Murder in the woods.


It’s been some glorious early summer out there these past three weeks, and the call of the trails is upon me, getting out of the gym and into the woods a welcome relief after 8 months of elliptical trainer and kickboxing classes at the YWCA. I love my gym and all, but day in and out seems a bit too much like going to work whereas the forest always feels like play. Brian and I took our first hike of the season last weekend, and yesterday I went out on my own for an 8 km canyon trek on the North Shore. I had never done this trail before and was glad to check it out – being so accessible to Vancouver and all. Sometimes I get into a bit of a rut with Lynn Headwaters, my favourite 10-km being there, but this year I’m trying to branch out to other mountains, trails and watersheds in the vicinity.

As much as I love hiking with Brian and other people, I also enjoy taking the occasional hike out by myself. Nothing backcountry or foolish mind you, I know how easily an injury can happen and would hate to be way out there alone should one occur. But the North Shore parks are populous enough that if something were to happen, someone else would be along the trail within the next ten minutes. Added to that I always tell someone where I am going and when I will be back, just to make sure all my bases are covered. In short, I take my precautions and otherwise don’t worry.

Or at least, haven’t worried until lately. I had to confess to Brian last night that I had a slight pause in me as I pulled into the Lower Seymour Conservation Area parking lot, a marginal case of the nerves that came out of nowhere and reminded me that since April, two women have been murdered in different lower mainland parks. First being the case of Wendy Ladner-Beaudry struck down while jogging in Pacific Spirit Park early April, second being the recent death of Tammi-Lynn Louise Cordone who was living in a tent in Lighthouse Park. The police have not publicized the cause of death or potential motive in either case, though they have issued the declaration that the two murders are not linked – which I suppose is meant to allay any fears the public might have about using their local parks.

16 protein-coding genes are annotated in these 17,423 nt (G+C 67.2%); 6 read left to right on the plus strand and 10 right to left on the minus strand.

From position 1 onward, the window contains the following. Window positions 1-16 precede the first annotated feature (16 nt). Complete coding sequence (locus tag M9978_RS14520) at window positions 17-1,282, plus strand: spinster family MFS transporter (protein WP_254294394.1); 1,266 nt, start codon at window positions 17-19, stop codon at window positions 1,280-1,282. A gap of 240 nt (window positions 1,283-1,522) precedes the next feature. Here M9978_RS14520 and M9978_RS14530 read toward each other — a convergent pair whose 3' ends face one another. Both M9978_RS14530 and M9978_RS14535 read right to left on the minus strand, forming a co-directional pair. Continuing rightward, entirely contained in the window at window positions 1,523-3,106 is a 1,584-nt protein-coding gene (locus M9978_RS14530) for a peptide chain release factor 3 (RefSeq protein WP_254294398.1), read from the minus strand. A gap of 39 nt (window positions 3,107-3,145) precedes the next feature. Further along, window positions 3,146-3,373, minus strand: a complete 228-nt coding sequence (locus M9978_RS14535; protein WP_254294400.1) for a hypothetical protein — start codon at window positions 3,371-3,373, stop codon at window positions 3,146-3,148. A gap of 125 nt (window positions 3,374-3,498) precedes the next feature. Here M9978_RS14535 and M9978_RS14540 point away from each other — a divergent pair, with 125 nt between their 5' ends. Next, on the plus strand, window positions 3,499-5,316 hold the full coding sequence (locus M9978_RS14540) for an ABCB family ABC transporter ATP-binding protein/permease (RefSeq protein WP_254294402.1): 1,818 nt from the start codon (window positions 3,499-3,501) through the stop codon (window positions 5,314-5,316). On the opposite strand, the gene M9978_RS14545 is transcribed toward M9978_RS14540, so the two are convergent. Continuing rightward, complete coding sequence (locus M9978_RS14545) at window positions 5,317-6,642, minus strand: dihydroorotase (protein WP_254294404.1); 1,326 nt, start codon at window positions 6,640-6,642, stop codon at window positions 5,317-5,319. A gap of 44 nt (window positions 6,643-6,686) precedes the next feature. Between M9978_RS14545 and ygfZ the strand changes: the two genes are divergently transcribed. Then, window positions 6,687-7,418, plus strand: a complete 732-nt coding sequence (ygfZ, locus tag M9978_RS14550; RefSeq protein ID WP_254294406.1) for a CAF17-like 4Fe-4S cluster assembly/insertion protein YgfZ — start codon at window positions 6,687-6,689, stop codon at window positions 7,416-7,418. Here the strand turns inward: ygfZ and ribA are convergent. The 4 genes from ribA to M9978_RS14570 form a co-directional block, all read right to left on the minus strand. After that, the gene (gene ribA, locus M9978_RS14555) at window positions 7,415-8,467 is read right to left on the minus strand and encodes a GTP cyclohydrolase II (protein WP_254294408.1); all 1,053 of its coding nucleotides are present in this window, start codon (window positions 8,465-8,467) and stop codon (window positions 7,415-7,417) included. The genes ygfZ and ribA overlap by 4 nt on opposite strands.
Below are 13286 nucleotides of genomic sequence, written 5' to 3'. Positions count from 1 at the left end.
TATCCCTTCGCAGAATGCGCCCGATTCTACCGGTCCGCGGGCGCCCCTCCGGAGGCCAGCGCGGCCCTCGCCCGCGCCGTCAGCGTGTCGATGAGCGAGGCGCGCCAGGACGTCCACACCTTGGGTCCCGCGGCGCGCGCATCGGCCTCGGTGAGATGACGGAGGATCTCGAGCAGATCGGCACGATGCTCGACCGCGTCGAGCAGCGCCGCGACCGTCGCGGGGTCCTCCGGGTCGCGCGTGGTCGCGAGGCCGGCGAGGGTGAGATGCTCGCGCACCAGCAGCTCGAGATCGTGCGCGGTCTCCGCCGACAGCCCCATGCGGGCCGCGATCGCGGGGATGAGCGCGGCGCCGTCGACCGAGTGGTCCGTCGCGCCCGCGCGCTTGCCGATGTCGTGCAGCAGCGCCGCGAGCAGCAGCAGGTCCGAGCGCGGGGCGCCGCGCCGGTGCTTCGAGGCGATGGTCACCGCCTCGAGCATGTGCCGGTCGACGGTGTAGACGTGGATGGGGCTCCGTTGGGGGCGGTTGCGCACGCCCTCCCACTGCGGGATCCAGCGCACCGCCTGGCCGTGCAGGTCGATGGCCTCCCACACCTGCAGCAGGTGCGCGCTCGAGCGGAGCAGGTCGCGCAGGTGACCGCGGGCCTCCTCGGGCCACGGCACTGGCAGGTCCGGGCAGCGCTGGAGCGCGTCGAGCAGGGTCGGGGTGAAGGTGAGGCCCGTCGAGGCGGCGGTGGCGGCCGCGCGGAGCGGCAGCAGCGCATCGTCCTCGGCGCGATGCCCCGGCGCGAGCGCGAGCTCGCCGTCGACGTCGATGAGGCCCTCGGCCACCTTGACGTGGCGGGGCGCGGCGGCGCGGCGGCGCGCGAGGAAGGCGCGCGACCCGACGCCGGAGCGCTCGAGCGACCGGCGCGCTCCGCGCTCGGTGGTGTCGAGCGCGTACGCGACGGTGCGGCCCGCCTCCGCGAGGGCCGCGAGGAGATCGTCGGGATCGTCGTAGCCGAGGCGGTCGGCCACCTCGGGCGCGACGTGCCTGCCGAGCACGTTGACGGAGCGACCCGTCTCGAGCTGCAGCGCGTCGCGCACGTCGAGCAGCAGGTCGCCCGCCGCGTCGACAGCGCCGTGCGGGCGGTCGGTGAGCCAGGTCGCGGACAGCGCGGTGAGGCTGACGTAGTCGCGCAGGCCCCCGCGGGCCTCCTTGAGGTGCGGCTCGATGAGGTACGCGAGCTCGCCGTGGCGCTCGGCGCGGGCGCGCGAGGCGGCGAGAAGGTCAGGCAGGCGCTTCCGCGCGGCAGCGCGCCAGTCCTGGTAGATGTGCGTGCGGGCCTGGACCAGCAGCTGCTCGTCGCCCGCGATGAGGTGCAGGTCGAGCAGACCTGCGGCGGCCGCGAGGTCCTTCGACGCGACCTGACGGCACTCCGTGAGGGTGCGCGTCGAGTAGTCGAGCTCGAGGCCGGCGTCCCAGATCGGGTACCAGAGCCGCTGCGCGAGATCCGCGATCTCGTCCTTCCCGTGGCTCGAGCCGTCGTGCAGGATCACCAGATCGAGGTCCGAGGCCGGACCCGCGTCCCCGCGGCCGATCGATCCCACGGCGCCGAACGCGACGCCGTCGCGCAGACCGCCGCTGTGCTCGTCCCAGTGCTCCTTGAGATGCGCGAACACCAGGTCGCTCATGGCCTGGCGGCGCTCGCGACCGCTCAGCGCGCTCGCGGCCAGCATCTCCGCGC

Both murders are believed to be random attacks though a chilling fact whether or not they are linked. Our recreation areas are places of refuge from the daily bustle of the city, from the sterile world of concrete and glass our city has become. A little green space, a little cardio activity and a couple hours later I head home feeling physically and emotionally refreshed – lucky to live in a place that offers such lush opportunities within minutes of my home. And I’m certainly not the only lone woman out there who feels that way. Check out the North Shore hiking trails any weekend and it’s pretty clear that women are at least 50% of the trail population if not a lot more. In groups, and alone – hiking or running – women’s appreciation of outdoor sport has clearly been on the increase in the last decade or so likely due to the explosion in holistic approaches to fitness over the same period. I suspect that this is more true in the Vancouver-area than almost anywhere else given 1) proximity to outdoor recreation space and, 2) the relative safety of Vancouver compared to other major urban areas. (I note that on one of the weight-loss boards I frequent, it seems many women from the US are afraid to walk on their own, whether in cities or parks).

Point being, there are a lot of women out there in the woods these days which is significant in terms of overall community health – and the idea that some person or persons may find these places of refuge a ripe hunting ground is maddening – particularly as there seems to be no discussion on what overall safety concerns or practices might arise as a result. It’s just another case of – oh, more women murdered, no connection etc. etc. that we always seem to hear. As if women treated as prey in our communities isn’t connection enough to explore the possibility of more paid park staff, and increased trail maintenance as starting points for safety.

In any case, today being my flex day I decided on another short hike (for fitness more than anything else), and at Brian’s suggestion took his dog Charlotte along for peace of mind. Not that I’m overly worried about this being an epidemic or anything, but the fact I think of it at all has disrupted my enjoyment of the forests around Vancouver – and I’m hoping to shake that sooner than later. In the meantime I’ve got a big dog-companion to come with me – and as friendly as she is, no one would mess with her big black self I’m sure.

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